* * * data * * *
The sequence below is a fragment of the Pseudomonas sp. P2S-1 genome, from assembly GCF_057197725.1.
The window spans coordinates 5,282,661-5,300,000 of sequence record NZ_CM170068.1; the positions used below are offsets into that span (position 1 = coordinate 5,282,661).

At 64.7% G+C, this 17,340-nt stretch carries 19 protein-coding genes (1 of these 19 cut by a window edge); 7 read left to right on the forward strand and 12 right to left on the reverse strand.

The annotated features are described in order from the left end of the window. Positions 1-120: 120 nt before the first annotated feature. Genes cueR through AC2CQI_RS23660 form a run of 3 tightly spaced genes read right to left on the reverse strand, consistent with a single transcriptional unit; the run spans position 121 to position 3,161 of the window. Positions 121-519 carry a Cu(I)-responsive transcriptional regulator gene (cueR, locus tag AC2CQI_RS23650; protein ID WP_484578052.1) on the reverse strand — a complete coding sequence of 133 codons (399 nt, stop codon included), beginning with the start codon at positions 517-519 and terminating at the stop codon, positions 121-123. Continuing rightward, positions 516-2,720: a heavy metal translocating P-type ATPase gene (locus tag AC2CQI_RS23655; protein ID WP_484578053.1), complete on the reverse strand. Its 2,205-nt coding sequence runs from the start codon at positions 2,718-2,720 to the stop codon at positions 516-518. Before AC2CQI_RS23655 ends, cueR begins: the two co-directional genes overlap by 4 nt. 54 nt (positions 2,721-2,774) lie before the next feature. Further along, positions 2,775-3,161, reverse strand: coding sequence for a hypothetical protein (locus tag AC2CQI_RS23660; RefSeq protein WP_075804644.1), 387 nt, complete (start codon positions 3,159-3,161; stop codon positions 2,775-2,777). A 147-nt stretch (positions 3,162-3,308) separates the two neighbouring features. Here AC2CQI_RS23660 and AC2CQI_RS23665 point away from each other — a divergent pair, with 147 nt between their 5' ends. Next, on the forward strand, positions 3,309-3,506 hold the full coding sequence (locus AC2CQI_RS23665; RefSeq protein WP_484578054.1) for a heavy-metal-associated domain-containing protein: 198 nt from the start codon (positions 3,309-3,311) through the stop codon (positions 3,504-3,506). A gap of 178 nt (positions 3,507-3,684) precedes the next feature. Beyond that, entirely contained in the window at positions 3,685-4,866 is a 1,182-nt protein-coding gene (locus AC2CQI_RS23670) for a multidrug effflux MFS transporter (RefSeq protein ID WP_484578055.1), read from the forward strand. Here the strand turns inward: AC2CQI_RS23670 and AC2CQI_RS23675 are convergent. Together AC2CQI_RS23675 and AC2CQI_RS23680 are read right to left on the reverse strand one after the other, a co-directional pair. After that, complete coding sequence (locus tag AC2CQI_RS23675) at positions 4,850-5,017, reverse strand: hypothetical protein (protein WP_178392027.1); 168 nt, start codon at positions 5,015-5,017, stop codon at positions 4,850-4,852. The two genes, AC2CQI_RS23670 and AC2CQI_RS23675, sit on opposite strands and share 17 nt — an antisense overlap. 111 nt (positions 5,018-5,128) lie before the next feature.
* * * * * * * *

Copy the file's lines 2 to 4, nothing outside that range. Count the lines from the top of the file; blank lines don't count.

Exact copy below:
The window spans coordinates 5,282,661-5,300,000 of sequence record NZ_CM170068.1; the positions used below are offsets into that span (position 1 = coordinate 5,282,661).

At 64.7% G+C, this 17,340-nt stretch carries 19 protein-coding genes (1 of these 19 cut by a window edge); 7 read left to right on the forward strand and 12 right to left on the reverse strand.

The annotated features are described in order from the left end of the window. Positions 1-120: 120 nt before the first annotated feature. Genes cueR through AC2CQI_RS23660 form a run of 3 tightly spaced genes read right to left on the reverse strand, consistent with a single transcriptional unit; the run spans position 121 to position 3,161 of the window. Positions 121-519 carry a Cu(I)-responsive transcriptional regulator gene (cueR, locus tag AC2CQI_RS23650; protein ID WP_484578052.1) on the reverse strand — a complete coding sequence of 133 codons (399 nt, stop codon included), beginning with the start codon at positions 517-519 and terminating at the stop codon, positions 121-123. Continuing rightward, positions 516-2,720: a heavy metal translocating P-type ATPase gene (locus tag AC2CQI_RS23655; protein ID WP_484578053.1), complete on the reverse strand. Its 2,205-nt coding sequence runs from the start codon at positions 2,718-2,720 to the stop codon at positions 516-518. Before AC2CQI_RS23655 ends, cueR begins: the two co-directional genes overlap by 4 nt. 54 nt (positions 2,721-2,774) lie before the next feature. Further along, positions 2,775-3,161, reverse strand: coding sequence for a hypothetical protein (locus tag AC2CQI_RS23660; RefSeq protein WP_075804644.1), 387 nt, complete (start codon positions 3,159-3,161; stop codon positions 2,775-2,777). A 147-nt stretch (positions 3,162-3,308) separates the two neighbouring features. Here AC2CQI_RS23660 and AC2CQI_RS23665 point away from each other — a divergent pair, with 147 nt between their 5' ends. Next, on the forward strand, positions 3,309-3,506 hold the full coding sequence (locus AC2CQI_RS23665; RefSeq protein WP_484578054.1) for a heavy-metal-associated domain-containing protein: 198 nt from the start codon (positions 3,309-3,311) through the stop codon (positions 3,504-3,506). A gap of 178 nt (positions 3,507-3,684) precedes the next feature. Beyond that, entirely contained in the window at positions 3,685-4,866 is a 1,182-nt protein-coding gene (locus AC2CQI_RS23670) for a multidrug effflux MFS transporter (RefSeq protein ID WP_484578055.1), read from the forward strand. Here the strand turns inward: AC2CQI_RS23670 and AC2CQI_RS23675 are convergent. Together AC2CQI_RS23675 and AC2CQI_RS23680 are read right to left on the reverse strand one after the other, a co-directional pair. After that, complete coding sequence (locus tag AC2CQI_RS23675) at positions 4,850-5,017, reverse strand: hypothetical protein (protein WP_178392027.1); 168 nt, start codon at positions 5,015-5,017, stop codon at positions 4,850-4,852. The two genes, AC2CQI_RS23670 and AC2CQI_RS23675, sit on opposite strands and share 17 nt — an antisense overlap. 111 nt (positions 5,018-5,128) lie before the next feature.